Washington State Proposes Additional Tax For Ammunition
Washington state Democrats have proposed a controversial new tax on residents for the "privilege of using ammunition" in an effort to combat gun violence.
The bill, named House Bill 2238, was introduced by fifteen state Democrats and has been referred to the legislature's committee on finance for consideration.
The proposed legislation aims to impose a use and sales tax on the retail sale of ammunition. According to the bill, this tax would be in addition to the federal, state, and local sales and use tax currently in place. However, it would not apply to sales to state, local, or tribal governments for the purposes of supplying law enforcement agencies.
The National Rifle Association (NRA) has already expressed its opposition to the bill, referring to it as a "clear unconstitutional assault" on law-abiding citizens. Aoibheann Cline, the NRA's Washington director, stated in a press release that the organization stands against the legislation and will fight against it.
State Rep. Jim Walsh, chair of the Washington State Republican Party, also criticized the proposed bill, calling it "a poorly-conceived and sloppily-drafted piece of work." He further mentioned that the reference to "the privilege of using ammunition" in the bill's text is "amateurish rhetoric" and exposes legislators who support the bill to ridicule. Referring to the right to bear arms as a privilege goes against the language of both the federal and state constitutions, which clearly state it as a right, not a privilege.
The Democrats behind the bill justified their efforts by citing the threat posed by gun violence in the state. They stated that gun violence remains a persistent health and safety concern for people across Washington, with one person being killed by a firearm every 14 hours and almost half of all suicides being committed with a firearm.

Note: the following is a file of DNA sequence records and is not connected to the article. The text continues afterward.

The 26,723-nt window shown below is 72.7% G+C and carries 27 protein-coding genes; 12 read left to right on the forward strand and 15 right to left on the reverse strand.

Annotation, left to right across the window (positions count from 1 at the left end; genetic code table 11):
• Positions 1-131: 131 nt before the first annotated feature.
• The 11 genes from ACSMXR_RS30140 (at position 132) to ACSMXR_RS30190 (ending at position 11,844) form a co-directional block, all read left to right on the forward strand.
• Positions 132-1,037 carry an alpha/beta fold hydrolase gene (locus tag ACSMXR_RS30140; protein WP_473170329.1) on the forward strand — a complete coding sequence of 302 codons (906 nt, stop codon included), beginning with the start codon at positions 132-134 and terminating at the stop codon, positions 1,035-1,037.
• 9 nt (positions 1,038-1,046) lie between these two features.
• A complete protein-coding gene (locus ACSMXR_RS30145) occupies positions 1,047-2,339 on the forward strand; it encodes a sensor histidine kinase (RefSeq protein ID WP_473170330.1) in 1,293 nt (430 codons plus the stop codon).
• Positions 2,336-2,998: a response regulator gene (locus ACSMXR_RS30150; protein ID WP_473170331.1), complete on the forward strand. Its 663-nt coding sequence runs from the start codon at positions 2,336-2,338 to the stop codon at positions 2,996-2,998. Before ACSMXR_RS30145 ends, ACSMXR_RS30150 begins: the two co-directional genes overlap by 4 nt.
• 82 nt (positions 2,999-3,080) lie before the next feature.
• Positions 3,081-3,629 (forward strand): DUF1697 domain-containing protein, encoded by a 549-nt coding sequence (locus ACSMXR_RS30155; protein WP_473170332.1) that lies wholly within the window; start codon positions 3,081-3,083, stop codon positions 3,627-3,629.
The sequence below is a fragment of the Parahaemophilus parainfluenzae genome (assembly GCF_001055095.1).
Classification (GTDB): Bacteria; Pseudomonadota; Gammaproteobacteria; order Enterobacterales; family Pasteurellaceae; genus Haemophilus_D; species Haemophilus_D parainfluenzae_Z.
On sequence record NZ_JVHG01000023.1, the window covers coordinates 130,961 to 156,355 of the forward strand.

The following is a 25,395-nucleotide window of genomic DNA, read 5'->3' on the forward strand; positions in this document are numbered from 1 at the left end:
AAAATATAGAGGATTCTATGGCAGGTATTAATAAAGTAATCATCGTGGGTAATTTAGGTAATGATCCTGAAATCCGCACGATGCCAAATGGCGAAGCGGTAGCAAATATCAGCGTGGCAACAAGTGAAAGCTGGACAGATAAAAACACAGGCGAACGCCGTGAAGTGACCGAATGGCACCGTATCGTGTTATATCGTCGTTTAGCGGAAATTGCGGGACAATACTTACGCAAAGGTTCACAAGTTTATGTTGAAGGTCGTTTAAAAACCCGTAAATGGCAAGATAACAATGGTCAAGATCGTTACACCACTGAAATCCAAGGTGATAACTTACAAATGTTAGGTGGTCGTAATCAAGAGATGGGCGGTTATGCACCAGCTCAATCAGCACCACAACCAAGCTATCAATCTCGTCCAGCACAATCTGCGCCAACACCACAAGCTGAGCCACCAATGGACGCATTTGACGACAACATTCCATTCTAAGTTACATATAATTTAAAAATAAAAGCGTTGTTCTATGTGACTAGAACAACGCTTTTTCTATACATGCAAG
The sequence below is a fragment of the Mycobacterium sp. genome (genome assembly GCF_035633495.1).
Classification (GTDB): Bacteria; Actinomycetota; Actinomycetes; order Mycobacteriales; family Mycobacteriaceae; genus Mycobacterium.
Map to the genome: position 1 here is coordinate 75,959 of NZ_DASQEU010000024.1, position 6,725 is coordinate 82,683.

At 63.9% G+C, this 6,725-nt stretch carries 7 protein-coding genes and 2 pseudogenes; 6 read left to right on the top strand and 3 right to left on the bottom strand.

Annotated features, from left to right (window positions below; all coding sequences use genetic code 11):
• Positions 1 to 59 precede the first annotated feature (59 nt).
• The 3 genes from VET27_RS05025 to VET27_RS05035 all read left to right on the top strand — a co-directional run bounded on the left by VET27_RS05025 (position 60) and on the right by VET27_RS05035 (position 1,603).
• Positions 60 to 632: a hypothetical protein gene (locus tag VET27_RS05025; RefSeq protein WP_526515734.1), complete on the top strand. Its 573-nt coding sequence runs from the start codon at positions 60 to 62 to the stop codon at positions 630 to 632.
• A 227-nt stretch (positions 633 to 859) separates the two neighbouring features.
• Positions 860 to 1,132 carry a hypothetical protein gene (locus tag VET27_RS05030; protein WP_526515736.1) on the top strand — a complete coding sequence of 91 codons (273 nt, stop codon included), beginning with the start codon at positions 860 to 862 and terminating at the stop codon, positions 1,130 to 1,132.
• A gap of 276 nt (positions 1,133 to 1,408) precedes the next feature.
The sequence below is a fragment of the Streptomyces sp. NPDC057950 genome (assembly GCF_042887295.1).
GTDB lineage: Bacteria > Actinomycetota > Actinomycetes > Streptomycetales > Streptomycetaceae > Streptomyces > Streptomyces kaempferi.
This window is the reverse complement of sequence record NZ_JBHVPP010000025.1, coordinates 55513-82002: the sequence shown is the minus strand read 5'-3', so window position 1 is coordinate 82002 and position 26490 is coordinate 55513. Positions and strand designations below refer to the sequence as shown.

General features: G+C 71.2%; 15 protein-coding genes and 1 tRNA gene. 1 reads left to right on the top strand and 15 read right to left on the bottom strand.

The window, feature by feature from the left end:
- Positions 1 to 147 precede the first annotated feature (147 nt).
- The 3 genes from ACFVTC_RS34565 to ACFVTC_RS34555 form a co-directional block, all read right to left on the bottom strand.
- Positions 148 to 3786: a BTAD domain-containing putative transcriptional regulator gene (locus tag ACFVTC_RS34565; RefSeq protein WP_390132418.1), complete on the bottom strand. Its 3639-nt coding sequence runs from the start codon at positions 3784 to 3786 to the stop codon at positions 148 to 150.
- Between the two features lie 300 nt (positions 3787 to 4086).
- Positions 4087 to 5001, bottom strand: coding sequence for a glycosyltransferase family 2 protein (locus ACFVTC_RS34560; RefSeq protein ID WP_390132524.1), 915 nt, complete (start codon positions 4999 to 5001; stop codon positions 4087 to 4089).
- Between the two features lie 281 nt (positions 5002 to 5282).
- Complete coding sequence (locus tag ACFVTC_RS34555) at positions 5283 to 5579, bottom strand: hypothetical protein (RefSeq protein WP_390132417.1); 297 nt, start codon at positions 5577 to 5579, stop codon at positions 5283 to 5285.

If the bill were to become law, the tax revenue generated from the sale of ammunition would be used to fund programs aimed at preventing suicide and reducing firearm-related domestic violence. This includes suicide prevention programs and initiatives to combat domestic violence that involves a firearm.
However, opponents of the bill argue that the proposed tax is an infringement on their Second Amendment rights and will only penalize law-abiding citizens. They also question the effectiveness of such a tax in reducing gun violence and argue that it unfairly targets sportsmen and hunters who use ammunition for recreational purposes.
In addition to the criticism from the NRA and the Republican party, the bill is also facing pushback from Washington residents, who are currently rejecting tax hikes proposed by the state. Critics point to the state's constitution, which states in Article 1, Section 24, that "the right of the individual citizen to bear arms in defense of himself, or the state, shall not be impaired." They argue that this language is clear and that the proposed bill goes against the state's own constitution.
It remains to be seen whether House Bill 2238 will gain enough support to become law in Washington state. However, with strong opposition from powerful organizations like the NRA, as well as criticism from state Republicans, it is unlikely that the controversial legislation will pass without a fight. The bill's fate will ultimately be decided by the legislature's committee on finance, but the debate over the tax on the privilege of using ammunition is far from over.